new entity

Hi all,

I need to introduce a new entity in my model in which I have to differentiate between NATION (executive branch: USA, Washington, White House) and governmental organizations + functions (state department, secretary of defense etc.) STATE. This are not standard entities, but it's very easy to generate a list of suitable candidate words that are basically all gold entities. The flow

  • first a few manual annotations:
    ner.manual dbase-state blank:en data.txt --label STATE --patterns patterns-state.jsonl
    Unfortunately the option "--patterns" in ner.manual does not work The pattern format is correct (it works for the entities PERSON etc.)

  • a fast training:
    train ner dbase-state en_core_web_sm --out-put model-state-01
    the F-factor is obviously hopeless, but as I understand it you just have to generate some initial examples.

  • now model-in-the loop annotation:
    ner.teach dbase-state model-state-01 data.txt --label STATE --patterns patterns-state.jsonl

ner.teach gives the following error message
ValueError: [E152] The attribute AGENCY is not supported for token patterns. Please use the option validate=True with Matcher, PhraseMatcher, or EntityRuler for more details.

Any suggestion for a simple work around? The easiest is obviously re-using entities that are not used (WORK_OF_ART for STATE, GPE for NATION; although that is likely to mess up the word vectors completely)

thanks, Andreas

The most important question you should ask here is whether a single entity string will always be a NATION or a STATE, or is it ambiguous? If you can, doing the task at the "type" level rather than the "token" level will be very advantageous. The second question you'll need to look at is what to do about metonymy. In news, but also in other genres of text, the names of places are very often used to refer to the bodies that meet there. Washington is used to refer to the US federal government, sometimes Foggy Bottom will be used to refer to the state department, etc. In some genres of news these references get quite baroque in introductory paragraphs to avoid repetitive second mentions.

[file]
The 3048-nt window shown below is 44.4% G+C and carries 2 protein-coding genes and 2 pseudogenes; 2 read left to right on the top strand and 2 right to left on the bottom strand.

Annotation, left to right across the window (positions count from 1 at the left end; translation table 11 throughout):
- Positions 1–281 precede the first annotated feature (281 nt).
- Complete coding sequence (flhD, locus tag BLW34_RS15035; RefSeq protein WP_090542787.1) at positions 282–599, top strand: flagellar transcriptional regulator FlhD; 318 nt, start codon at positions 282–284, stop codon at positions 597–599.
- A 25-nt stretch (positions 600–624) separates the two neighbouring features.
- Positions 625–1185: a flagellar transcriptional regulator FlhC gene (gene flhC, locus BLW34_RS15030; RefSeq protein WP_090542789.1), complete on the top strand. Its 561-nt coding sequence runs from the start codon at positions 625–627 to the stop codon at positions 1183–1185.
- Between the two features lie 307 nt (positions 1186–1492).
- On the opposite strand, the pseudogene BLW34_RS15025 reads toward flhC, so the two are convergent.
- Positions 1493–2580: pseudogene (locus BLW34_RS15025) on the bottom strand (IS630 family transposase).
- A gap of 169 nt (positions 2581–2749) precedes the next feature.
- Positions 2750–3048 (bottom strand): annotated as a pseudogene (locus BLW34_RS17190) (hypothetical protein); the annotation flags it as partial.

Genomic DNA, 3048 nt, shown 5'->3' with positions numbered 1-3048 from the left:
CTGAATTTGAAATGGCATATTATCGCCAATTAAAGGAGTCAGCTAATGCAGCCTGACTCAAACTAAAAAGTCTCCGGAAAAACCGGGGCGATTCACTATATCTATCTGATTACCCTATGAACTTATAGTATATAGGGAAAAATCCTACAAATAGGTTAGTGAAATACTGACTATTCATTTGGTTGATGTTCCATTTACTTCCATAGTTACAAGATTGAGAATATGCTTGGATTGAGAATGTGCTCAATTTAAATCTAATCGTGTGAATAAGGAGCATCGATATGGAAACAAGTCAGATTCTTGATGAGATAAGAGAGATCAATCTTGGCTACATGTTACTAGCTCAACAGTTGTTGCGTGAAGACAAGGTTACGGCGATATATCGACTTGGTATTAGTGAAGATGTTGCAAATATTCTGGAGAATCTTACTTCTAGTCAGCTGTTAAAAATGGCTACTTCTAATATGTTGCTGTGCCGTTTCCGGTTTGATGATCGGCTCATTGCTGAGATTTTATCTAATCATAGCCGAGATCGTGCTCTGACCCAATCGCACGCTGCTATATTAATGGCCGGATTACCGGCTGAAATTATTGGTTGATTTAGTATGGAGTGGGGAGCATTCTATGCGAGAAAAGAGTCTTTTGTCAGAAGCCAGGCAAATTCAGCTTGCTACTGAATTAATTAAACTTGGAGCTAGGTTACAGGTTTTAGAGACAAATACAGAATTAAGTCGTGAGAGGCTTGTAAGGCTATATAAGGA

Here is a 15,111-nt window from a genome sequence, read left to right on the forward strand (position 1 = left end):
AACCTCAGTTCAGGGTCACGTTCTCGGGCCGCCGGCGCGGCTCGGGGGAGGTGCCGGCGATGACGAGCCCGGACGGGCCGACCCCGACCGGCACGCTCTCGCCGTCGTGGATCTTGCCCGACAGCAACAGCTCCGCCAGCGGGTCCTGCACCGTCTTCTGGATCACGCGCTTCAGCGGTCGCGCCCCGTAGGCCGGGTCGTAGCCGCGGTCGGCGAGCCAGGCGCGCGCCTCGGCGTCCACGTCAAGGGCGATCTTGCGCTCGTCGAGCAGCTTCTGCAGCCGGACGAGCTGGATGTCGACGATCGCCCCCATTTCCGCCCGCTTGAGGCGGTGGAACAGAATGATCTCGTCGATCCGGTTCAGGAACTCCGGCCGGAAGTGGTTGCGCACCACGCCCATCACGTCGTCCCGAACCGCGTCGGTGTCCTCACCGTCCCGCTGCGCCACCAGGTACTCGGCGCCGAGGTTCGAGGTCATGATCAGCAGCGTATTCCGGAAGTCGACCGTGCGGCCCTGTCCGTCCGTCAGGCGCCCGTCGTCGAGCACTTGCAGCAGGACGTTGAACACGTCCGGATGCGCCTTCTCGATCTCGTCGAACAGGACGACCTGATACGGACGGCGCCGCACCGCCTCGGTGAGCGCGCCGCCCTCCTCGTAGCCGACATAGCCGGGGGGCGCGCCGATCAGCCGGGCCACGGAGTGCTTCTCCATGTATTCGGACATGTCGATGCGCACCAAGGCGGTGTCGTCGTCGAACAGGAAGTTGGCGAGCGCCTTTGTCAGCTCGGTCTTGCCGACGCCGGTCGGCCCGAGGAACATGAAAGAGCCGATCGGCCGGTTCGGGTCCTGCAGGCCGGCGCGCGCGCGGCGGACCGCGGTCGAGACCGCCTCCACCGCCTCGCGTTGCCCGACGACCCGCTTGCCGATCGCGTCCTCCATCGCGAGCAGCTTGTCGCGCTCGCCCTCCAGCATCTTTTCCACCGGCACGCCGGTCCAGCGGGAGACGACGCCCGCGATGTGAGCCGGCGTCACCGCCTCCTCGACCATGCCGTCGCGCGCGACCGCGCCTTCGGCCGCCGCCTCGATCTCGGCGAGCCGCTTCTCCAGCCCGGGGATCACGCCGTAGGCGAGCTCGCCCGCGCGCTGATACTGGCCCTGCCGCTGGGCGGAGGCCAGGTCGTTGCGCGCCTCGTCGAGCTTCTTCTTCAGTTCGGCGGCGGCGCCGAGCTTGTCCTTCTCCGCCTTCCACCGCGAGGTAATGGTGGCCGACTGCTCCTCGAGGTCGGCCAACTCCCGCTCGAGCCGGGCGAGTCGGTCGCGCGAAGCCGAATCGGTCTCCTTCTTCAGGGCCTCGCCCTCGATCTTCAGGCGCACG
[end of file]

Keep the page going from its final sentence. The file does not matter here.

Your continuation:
The problem with metonymy is that the reference is not at all precise. If you have a sentence like "Washington needs to act decisively in this crisis", does the speaker mean the U.S. president, the congress, the executive branch...? The only answer you can make to this question is generally "yes" -- to all of them, none of them, some mix of them. There is no resolution to the question of which entity to link that mention to, because the writer was simply gesturing towards the general concept-space of U.S. government stuff. This is actually one of the reasons metonymy is used as a linguistic resource: it allows exactly this sort of imprecision.

I know this doesn't answer to the specific questions you have about the software, but I think if you back up and re-examine how you're modelling the problem, you'll likely be able to intersect very simple approaches to get good results. But if your model of the problem doesn't match the reality of how people are using these terms, good results will be impossible, because you'll be grading the model on questions to which there is no answer.

Anyway, in terms of the specifics of the software, I think you probably want the ner.manual or ner.correct recipes. The ner.teach binary recipe is still available for backwards compatibility, but in most situations the ner.correct recipe will work better, especially when teaching the model a new category.